Pharaoh Rocher

In response to the picture below, seen on Facebook (and admittedly barely managing a groan even from me), I nevertheless felt inspired and pretended it was true. I wrote this article, suggesting ground-breaking findings were to come in the story of the world’s sweetest mummy…



Cairo, Nov. 21st. 2015 – by Damien Concordel

Egypt was a powerful kingdom of the Antiquity, known the world over for its massive monumental stone constructions, from pyramids to temples to monolithic obelisks and gigantic statues.

But until now, nobody imagined quite how powerful the kingdom was. Nobody, that is, until Ms. Soledad Lunahierro, a little-known but influential archaeologist from Spain working in Egypt’s Valley of the Kings, stumbled on this one tomb with a very unusual mummy inside.

The mummy was found wrapped in a thin gold leaf shroud, 20m below any other tomb in that complex, in a chamber farther removed from all the others.

But what surprised Ms. Lunahierro wasn’t the gold leaf or how far down the tomb was: indeed, preliminary analyses of the mummy indicate that, prior to mummification and burial, the body of the pharaoh was covered in a mixture of chocolate and chopped hazelnuts!

This find has stunned Ms. Lunahierro and her colleagues, and led to a massive rethinking of what we knew of Ancient Egypt, its neighbors and their economic interactions.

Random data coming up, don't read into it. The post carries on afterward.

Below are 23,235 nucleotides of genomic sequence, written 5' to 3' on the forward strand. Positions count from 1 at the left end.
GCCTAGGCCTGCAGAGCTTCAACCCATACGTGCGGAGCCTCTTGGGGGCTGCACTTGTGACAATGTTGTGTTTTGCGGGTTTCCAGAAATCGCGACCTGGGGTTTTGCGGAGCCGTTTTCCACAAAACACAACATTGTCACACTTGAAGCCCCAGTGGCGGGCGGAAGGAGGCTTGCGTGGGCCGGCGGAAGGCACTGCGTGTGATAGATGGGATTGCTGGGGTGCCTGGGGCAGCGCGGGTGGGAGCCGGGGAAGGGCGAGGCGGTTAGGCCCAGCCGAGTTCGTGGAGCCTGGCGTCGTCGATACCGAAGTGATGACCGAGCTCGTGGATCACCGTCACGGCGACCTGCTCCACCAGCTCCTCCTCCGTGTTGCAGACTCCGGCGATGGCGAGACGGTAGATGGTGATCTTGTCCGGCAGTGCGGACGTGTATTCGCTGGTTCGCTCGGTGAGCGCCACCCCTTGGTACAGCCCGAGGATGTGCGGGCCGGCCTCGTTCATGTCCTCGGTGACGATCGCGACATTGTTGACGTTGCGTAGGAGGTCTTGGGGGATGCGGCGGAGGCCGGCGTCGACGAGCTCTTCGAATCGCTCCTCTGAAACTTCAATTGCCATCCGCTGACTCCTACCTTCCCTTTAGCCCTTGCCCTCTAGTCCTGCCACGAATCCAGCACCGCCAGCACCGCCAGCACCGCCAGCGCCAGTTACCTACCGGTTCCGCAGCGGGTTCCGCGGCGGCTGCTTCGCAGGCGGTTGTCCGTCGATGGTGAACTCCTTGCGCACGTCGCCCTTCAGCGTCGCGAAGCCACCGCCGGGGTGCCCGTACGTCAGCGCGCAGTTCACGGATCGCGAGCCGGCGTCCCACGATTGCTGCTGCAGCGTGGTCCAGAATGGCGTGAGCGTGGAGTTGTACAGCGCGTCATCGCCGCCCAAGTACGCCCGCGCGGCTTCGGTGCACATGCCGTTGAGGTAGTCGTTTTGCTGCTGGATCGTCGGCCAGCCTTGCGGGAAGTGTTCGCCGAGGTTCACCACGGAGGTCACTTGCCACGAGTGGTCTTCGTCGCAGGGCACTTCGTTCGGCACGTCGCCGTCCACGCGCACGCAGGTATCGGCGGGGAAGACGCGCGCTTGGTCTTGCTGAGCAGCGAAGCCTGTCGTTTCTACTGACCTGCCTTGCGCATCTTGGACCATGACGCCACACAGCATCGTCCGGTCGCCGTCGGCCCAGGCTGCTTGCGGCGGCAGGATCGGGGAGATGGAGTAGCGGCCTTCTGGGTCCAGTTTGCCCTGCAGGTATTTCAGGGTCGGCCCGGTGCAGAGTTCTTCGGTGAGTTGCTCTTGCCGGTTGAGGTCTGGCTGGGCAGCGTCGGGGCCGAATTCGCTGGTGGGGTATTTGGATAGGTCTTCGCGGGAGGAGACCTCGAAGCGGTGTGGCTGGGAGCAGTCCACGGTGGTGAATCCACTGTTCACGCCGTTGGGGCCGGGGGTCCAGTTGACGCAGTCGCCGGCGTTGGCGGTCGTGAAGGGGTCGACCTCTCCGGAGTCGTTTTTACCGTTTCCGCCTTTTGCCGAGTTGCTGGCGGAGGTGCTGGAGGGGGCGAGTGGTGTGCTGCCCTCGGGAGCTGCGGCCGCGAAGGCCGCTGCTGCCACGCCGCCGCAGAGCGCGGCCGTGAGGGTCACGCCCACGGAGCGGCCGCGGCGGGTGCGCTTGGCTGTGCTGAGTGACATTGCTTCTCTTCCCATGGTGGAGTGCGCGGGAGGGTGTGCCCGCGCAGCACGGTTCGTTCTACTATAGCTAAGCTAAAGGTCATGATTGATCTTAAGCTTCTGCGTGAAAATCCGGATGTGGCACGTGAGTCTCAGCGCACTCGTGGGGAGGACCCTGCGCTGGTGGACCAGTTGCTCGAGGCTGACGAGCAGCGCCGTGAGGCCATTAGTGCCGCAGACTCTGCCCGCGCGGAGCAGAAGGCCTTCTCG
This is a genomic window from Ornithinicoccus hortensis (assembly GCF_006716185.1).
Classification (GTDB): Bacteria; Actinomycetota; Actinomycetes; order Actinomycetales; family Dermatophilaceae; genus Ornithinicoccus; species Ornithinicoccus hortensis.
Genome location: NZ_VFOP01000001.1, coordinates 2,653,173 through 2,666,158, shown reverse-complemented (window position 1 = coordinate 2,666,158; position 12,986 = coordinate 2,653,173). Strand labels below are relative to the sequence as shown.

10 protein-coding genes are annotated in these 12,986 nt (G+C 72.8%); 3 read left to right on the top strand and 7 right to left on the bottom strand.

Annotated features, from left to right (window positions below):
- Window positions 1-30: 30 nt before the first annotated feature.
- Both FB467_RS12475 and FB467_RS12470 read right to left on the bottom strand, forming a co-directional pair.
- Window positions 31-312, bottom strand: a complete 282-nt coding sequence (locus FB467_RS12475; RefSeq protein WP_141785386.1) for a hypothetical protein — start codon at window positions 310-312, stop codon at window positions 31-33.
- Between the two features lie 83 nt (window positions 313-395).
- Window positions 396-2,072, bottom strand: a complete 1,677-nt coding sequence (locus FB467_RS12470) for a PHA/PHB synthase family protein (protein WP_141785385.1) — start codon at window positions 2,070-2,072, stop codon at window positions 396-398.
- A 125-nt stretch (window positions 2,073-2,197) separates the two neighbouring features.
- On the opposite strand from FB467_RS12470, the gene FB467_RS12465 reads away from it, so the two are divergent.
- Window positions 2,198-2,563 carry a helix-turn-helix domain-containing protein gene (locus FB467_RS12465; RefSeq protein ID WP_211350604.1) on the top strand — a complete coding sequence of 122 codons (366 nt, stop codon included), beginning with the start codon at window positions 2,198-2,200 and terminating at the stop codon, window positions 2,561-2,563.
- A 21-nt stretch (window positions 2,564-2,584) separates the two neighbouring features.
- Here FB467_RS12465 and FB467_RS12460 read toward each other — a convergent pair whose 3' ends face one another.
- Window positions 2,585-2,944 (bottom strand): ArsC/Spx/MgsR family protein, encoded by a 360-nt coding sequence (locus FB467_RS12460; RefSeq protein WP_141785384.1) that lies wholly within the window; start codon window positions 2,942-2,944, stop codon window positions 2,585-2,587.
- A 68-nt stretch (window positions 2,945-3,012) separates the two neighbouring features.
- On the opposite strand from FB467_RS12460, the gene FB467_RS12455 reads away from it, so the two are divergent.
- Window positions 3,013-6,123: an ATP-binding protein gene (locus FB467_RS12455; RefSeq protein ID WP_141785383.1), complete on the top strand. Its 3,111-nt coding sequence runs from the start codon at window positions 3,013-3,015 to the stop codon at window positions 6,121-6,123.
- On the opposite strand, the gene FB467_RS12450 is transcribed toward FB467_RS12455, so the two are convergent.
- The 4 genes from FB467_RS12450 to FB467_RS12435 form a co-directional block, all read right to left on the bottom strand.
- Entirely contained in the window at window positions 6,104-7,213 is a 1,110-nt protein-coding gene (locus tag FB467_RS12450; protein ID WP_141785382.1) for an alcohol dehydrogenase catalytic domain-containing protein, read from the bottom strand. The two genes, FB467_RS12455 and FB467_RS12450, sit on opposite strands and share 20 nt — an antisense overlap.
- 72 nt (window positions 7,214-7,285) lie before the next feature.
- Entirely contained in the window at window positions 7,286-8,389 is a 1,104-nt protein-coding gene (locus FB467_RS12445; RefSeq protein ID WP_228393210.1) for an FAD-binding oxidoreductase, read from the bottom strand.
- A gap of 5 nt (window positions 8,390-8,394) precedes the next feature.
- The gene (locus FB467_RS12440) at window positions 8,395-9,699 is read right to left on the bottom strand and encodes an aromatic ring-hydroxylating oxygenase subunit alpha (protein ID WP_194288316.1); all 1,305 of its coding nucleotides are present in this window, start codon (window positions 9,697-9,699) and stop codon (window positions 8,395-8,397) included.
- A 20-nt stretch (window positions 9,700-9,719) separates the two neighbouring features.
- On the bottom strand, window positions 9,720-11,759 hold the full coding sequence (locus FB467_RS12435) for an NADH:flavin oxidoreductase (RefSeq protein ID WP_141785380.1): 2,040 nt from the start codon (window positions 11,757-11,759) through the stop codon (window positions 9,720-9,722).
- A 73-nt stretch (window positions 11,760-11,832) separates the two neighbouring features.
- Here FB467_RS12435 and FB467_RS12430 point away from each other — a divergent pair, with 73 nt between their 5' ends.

“Many questions remain here. The problem is that, because this challenges some of our best-known information about the ancient kingdom, it’ll take that much more effort to solve the riddle. Much of what we know will have to be rebuilt and extrapolated again before we can even begin to tackle this new question.” says Ms. Lunahierro.

Carbon dating has shown the mummy to be from about 3,140 BC. But until now, no evidence existed to show that trans-Sahara trade was occurring in significant amounts, nor that cocoa beans were among the traded products.

More significantly still, chocolate was thought to have been invented as a result of the colonization of the Americas, but this new evidence points to the fact that the Ancient Egyptians made or knew of chocolate over 4,500 years before it was introduced into Europe.

Finally, researchers the world over are utterly baffled by how this mummy is even possible, because it would involve having found a way to preserve milk-based products for over 5,000 years.

Questions abound about this issue. An expert on Antiquity trade and economics, Mr. Joseph Sweeting, tells us, “Hazelnuts can have been imported by naval trade from Anatolia and the milk was produced locally. The cocoa beans are the real anomaly here, and it’ll take a lot more finds up and down the Nile river and across the Sahel to unearth traces of this antique cocoa trade.”

Mystery still surrounds this find, but regardless of whether any new evidence comes up to support it, this find will undoubtedly shake up our knowledge of the history of the region, which will be a sweet deal for archaeologists.

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